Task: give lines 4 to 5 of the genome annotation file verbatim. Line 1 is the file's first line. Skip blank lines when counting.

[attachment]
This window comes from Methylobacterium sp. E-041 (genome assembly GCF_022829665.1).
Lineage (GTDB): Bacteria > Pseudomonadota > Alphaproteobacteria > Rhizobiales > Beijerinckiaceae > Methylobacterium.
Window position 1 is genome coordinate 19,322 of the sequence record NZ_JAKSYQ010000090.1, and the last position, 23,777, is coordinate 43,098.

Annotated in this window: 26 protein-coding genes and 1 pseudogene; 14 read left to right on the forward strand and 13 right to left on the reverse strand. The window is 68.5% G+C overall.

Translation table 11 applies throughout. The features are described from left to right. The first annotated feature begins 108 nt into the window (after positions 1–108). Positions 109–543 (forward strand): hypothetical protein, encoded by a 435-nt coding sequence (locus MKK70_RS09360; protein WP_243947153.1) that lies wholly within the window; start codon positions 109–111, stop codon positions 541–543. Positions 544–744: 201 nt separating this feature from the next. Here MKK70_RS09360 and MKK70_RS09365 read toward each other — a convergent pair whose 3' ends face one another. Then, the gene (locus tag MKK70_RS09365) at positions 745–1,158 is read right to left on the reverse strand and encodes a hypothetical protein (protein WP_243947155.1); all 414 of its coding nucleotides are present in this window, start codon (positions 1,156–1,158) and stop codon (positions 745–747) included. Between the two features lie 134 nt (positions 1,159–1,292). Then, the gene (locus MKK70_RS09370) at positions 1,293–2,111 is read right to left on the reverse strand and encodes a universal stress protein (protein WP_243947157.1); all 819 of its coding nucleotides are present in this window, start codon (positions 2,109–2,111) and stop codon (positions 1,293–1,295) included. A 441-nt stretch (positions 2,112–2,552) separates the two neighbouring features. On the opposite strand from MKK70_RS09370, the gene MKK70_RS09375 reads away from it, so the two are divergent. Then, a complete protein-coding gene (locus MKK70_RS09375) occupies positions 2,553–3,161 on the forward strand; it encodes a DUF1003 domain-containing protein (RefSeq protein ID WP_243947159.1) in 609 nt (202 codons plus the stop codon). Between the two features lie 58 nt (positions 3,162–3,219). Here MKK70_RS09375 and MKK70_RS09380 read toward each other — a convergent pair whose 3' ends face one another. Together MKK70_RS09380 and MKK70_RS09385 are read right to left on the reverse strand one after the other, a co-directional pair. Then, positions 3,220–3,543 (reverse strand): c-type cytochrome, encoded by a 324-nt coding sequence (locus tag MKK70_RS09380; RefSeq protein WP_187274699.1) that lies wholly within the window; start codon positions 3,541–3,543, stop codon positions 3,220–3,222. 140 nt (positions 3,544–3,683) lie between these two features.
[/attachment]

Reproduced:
Annotated in this window: 26 protein-coding genes and 1 pseudogene; 14 read left to right on the forward strand and 13 right to left on the reverse strand. The window is 68.5% G+C overall.

Translation table 11 applies throughout. The features are described from left to right. The first annotated feature begins 108 nt into the window (after positions 1–108). Positions 109–543 (forward strand): hypothetical protein, encoded by a 435-nt coding sequence (locus MKK70_RS09360; protein WP_243947153.1) that lies wholly within the window; start codon positions 109–111, stop codon positions 541–543. Positions 544–744: 201 nt separating this feature from the next. Here MKK70_RS09360 and MKK70_RS09365 read toward each other — a convergent pair whose 3' ends face one another. Then, the gene (locus tag MKK70_RS09365) at positions 745–1,158 is read right to left on the reverse strand and encodes a hypothetical protein (protein WP_243947155.1); all 414 of its coding nucleotides are present in this window, start codon (positions 1,156–1,158) and stop codon (positions 745–747) included. Between the two features lie 134 nt (positions 1,159–1,292). Then, the gene (locus MKK70_RS09370) at positions 1,293–2,111 is read right to left on the reverse strand and encodes a universal stress protein (protein WP_243947157.1); all 819 of its coding nucleotides are present in this window, start codon (positions 2,109–2,111) and stop codon (positions 1,293–1,295) included. A 441-nt stretch (positions 2,112–2,552) separates the two neighbouring features. On the opposite strand from MKK70_RS09370, the gene MKK70_RS09375 reads away from it, so the two are divergent. Then, a complete protein-coding gene (locus MKK70_RS09375) occupies positions 2,553–3,161 on the forward strand; it encodes a DUF1003 domain-containing protein (RefSeq protein ID WP_243947159.1) in 609 nt (202 codons plus the stop codon). Between the two features lie 58 nt (positions 3,162–3,219). Here MKK70_RS09375 and MKK70_RS09380 read toward each other — a convergent pair whose 3' ends face one another. Together MKK70_RS09380 and MKK70_RS09385 are read right to left on the reverse strand one after the other, a co-directional pair. Then, positions 3,220–3,543 (reverse strand): c-type cytochrome, encoded by a 324-nt coding sequence (locus tag MKK70_RS09380; RefSeq protein WP_187274699.1) that lies wholly within the window; start codon positions 3,541–3,543, stop codon positions 3,220–3,222. 140 nt (positions 3,544–3,683) lie between these two features.